Erie Greyhound ticket office closed but buses still running
A handful of passengers waited outside a Greyhound bus in Erie on Thursday morning.
Greyhound’s Erie ticket office and waiting room are closed, possibly permanently.
Passengers must now get on or off Greyhound buses behind the office, located in the Intermodal Transportation Hub on East Bayfront Parkway.
Jim Joseph Thomas, 29, an MBA student from Gannon University from India, waited Thursday morning to board a bus for Cleveland, intending to travel to Chicago for his summer vacation. He arrived at Greyhound station at 8:30 a.m. to be there with enough time to catch a scheduled 9:20 a.m. bus. The bus, from Buffalo, New York, arrived at 10:08 a.m.
“It’s really bad,” Thomas said. “I sat here when it was cold outside. There are benches, but they’re hard metal and you can’t sit on them for more than five minutes.”
At 1:15 p.m. Thursday, that bus was still in Erie. Mechanical problems caused the delay as Greyhound sent another bus from Cleveland, according to a passenger at the Erie terminal.
Why the Erie Greyhound Terminal is closed
The local Greyhound office is closed because Greyhound no longer has a ticket agent in the office, said Jeremy Peterson, chief executive of the Erie Metropolitan Transit Authority, which owns the intermodal hub. Greyhound Lines is the tenant of the building.
It’s unclear whether the box office will be permanently closed, Peterson said.
“We heard a rumor from a Greyhound employee that, starting May 1, there will be no ticket agent in the office for a 30-day trial period,” Peterson said. “Nothing has been officially sent to us by Greyhound. But they continue to seek and drop off clients.”
There hasn’t been a Greyhound ticket agent on duty since May 1, Peterson said.
EMTA has contacted Greyhound for more information.
“As soon as we heard the rumor, we contacted Greyhound through our realtor and head office told us they would contact Greyhound’s operations department to find out what was going on,” Peterson said Wednesday. . “We haven’t heard anything more yet.”
Peterson said Thursday morning that ETMA still hasn’t heard from Greyhound about the status of the local office.
The Greyhound office and hold remain closed.
“There’s a bit of outrage for Greyhound customers, I imagine,” Peterson said. “If they want to buy a ticket or wait inside or use the restroom, they can’t. But if Greyhound doesn’t have anyone in the office, we can’t leave it open. We have to take into account the safety and protect our other tenants of the building.”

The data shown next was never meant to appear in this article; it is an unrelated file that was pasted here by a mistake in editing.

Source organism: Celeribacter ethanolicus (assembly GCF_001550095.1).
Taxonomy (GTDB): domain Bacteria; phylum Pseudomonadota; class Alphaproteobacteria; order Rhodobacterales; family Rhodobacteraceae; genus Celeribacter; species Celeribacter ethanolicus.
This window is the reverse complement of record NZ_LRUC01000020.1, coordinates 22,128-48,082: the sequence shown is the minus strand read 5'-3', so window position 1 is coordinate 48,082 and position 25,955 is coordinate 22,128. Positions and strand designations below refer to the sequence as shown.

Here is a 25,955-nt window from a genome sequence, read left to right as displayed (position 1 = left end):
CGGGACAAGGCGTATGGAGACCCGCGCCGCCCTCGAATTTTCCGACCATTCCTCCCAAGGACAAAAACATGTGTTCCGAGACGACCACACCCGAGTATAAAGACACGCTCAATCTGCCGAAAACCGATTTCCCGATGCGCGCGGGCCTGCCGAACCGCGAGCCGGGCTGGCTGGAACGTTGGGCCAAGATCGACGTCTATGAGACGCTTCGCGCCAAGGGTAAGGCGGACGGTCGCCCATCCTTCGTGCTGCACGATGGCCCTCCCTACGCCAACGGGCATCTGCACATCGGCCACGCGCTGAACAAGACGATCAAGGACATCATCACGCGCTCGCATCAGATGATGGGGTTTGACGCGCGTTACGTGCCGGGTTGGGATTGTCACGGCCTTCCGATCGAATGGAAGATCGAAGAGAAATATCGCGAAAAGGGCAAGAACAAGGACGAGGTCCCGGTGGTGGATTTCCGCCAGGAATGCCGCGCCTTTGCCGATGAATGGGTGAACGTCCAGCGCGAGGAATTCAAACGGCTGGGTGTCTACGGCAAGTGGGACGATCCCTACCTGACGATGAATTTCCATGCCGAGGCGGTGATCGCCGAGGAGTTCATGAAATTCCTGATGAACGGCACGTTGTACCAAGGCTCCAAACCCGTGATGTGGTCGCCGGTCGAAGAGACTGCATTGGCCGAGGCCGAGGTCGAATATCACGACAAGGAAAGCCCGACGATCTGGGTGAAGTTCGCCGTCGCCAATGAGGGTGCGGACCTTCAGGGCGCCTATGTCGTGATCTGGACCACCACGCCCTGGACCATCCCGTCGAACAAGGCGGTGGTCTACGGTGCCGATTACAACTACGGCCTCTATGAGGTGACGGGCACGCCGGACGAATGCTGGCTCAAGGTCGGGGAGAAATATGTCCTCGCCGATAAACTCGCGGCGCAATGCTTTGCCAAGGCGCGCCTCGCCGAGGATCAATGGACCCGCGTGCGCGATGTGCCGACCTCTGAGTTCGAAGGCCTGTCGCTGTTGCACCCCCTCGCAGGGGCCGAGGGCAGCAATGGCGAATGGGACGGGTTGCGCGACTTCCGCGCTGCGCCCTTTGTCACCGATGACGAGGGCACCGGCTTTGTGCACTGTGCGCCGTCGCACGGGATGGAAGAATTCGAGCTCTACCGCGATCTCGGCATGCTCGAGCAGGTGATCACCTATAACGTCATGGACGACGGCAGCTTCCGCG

Other tenants in the building include VisitErie, the Erie County tourism promotion agency, and the Erie office of Congressman Mike Kelly.
2022 Erie Tall Ships:Festival tickets on sale, first ships announced
The Erie Times-News has contacted Greyhound Lines for comment.
The Erie box office is now an e-ticket sales location, Crystal Booker, a spokeswoman for Greyhound, said in emails to the Erie Times-News.
“It’s a permanent arrangement”
“It’s a permanent arrangement,” Booker said Wednesday.
“Greyhound stops at a variety of locations across its extensive network. As with the rest of the intercity bus industry, some of these stops are self-service locations,” Booker said in a statement emailed Thursday. “After a thorough review of our service in the region, Greyhound has decided to transition to the aforementioned industry-wide model so that we can continue to provide this essential service to the community.
“While this is a change from how we previously operated in the region, customers can continue to rely on Greyhound for affordable and convenient travel,” Booker said.
Customers can online booking, on the Greyhound app, or by calling its customer service hotline, Booker said. Greyhound passengers can also pay for tickets in cash by visiting a participating partner retailer.
Greyhound’s lease for its ticket office and terminal in Erie extends for another four years, Peterson said.
EMTA on Wednesday opened a new counter for EMTA customers at the Intermodal Center.
“We had a window inside next to the Greyhound ticket office and now we are installing a window outside the intermodal center where our passengers will be able to get EMTA passes and tickets,” Peterson said. “We want to make sure our employees are taken care of. We have 45% of our fixed-route EMTA buses using the Intermodal site as a hub.”
Seven or eight Greyhound buses come in and out of the intermodal center daily, Peterson said.
The closure of the Greyhound ticket office will not affect local EMTA bus service, he said.
Editor Christopher Millette contributed to this report.